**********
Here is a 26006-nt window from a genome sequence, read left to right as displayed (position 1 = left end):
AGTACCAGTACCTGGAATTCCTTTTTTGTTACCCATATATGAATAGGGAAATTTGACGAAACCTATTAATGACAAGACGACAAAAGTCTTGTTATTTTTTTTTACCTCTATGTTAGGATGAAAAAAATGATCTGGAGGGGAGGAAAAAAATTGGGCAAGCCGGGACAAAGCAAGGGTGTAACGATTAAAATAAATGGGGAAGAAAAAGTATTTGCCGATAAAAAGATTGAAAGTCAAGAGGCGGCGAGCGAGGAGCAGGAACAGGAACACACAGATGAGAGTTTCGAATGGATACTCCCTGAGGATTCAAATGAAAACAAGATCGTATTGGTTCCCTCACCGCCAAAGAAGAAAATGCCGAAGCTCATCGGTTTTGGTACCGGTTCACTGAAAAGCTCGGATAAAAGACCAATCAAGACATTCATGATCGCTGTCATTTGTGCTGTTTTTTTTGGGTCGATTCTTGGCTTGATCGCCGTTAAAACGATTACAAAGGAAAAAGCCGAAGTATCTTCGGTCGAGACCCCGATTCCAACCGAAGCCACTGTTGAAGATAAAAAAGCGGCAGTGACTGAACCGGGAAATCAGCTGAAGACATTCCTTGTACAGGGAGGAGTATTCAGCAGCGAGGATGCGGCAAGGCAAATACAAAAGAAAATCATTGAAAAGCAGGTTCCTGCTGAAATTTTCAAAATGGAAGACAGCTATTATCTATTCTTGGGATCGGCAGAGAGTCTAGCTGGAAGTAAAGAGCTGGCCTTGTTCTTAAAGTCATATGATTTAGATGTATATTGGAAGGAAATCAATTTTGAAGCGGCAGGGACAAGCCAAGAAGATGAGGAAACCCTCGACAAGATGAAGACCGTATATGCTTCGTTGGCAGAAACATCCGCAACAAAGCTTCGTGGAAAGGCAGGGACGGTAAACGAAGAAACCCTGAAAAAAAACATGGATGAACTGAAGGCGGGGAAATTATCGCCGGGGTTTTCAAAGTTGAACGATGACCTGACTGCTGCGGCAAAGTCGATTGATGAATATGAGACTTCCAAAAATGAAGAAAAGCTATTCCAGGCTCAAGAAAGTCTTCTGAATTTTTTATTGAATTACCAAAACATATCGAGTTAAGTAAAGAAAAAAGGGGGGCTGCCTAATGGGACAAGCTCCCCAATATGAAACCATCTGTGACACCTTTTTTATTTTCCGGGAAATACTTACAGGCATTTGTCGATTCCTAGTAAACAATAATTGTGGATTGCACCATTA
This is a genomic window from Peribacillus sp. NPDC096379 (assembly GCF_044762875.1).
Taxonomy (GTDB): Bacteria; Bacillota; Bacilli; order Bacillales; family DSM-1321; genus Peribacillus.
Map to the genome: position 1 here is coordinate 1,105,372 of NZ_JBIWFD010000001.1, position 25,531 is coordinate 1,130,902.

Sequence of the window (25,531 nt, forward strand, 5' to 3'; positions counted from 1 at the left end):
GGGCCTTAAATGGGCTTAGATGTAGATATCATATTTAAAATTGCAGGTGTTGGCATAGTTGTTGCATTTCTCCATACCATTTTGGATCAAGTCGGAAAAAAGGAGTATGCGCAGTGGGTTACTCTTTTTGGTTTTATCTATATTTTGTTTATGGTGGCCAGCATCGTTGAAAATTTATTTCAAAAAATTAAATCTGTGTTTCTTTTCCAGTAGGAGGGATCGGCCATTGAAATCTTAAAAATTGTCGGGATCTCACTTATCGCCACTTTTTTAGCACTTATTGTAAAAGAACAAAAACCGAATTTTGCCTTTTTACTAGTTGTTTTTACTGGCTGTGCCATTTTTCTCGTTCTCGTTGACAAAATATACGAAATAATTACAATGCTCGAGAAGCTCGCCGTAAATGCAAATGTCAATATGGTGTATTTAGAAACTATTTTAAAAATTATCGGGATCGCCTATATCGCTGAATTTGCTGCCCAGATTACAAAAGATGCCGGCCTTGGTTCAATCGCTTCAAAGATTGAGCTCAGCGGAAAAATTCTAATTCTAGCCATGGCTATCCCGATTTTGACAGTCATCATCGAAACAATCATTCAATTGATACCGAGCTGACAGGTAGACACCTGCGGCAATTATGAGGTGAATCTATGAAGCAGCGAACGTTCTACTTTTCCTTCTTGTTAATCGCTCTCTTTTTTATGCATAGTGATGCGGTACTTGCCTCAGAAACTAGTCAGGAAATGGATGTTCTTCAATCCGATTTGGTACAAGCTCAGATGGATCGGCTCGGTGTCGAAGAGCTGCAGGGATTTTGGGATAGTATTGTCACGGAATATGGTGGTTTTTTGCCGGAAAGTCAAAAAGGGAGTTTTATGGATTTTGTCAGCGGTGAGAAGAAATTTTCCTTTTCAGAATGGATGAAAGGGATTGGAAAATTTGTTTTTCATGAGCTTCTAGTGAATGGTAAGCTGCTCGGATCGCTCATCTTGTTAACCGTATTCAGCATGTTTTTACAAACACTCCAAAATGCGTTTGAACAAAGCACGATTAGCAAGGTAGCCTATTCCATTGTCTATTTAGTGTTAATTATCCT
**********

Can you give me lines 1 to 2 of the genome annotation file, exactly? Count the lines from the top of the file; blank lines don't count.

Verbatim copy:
Here is a 26006-nt window from a genome sequence, read left to right as displayed (position 1 = left end):
AGTACCAGTACCTGGAATTCCTTTTTTGTTACCCATATATGAATAGGGAAATTTGACGAAACCTATTAATGACAAGACGACAAAAGTCTTGTTATTTTTTTTTACCTCTATGTTAGGATGAAAAAAATGATCTGGAGGGGAGGAAAAAAATTGGGCAAGCCGGGACAAAGCAAGGGTGTAACGATTAAAATAAATGGGGAAGAAAAAGTATTTGCCGATAAAAAGATTGAAAGTCAAGAGGCGGCGAGCGAGGAGCAGGAACAGGAACACACAGATGAGAGTTTCGAATGGATACTCCCTGAGGATTCAAATGAAAACAAGATCGTATTGGTTCCCTCACCGCCAAAGAAGAAAATGCCGAAGCTCATCGGTTTTGGTACCGGTTCACTGAAAAGCTCGGATAAAAGACCAATCAAGACATTCATGATCGCTGTCATTTGTGCTGTTTTTTTTGGGTCGATTCTTGGCTTGATCGCCGTTAAAACGATTACAAAGGAAAAAGCCGAAGTATCTTCGGTCGAGACCCCGATTCCAACCGAAGCCACTGTTGAAGATAAAAAAGCGGCAGTGACTGAACCGGGAAATCAGCTGAAGACATTCCTTGTACAGGGAGGAGTATTCAGCAGCGAGGATGCGGCAAGGCAAATACAAAAGAAAATCATTGAAAAGCAGGTTCCTGCTGAAATTTTCAAAATGGAAGACAGCTATTATCTATTCTTGGGATCGGCAGAGAGTCTAGCTGGAAGTAAAGAGCTGGCCTTGTTCTTAAAGTCATATGATTTAGATGTATATTGGAAGGAAATCAATTTTGAAGCGGCAGGGACAAGCCAAGAAGATGAGGAAACCCTCGACAAGATGAAGACCGTATATGCTTCGTTGGCAGAAACATCCGCAACAAAGCTTCGTGGAAAGGCAGGGACGGTAAACGAAGAAACCCTGAAAAAAAACATGGATGAACTGAAGGCGGGGAAATTATCGCCGGGGTTTTCAAAGTTGAACGATGACCTGACTGCTGCGGCAAAGTCGATTGATGAATATGAGACTTCCAAAAATGAAGAAAAGCTATTCCAGGCTCAAGAAAGTCTTCTGAATTTTTTATTGAATTACCAAAACATATCGAGTTAAGTAAAGAAAAAAGGGGGGCTGCCTAATGGGACAAGCTCCCCAATATGAAACCATCTGTGACACCTTTTTTATTTTCCGGGAAATACTTACAGGCATTTGTCGATTCCTAGTAAACAATAATTGTGGATTGCACCATTA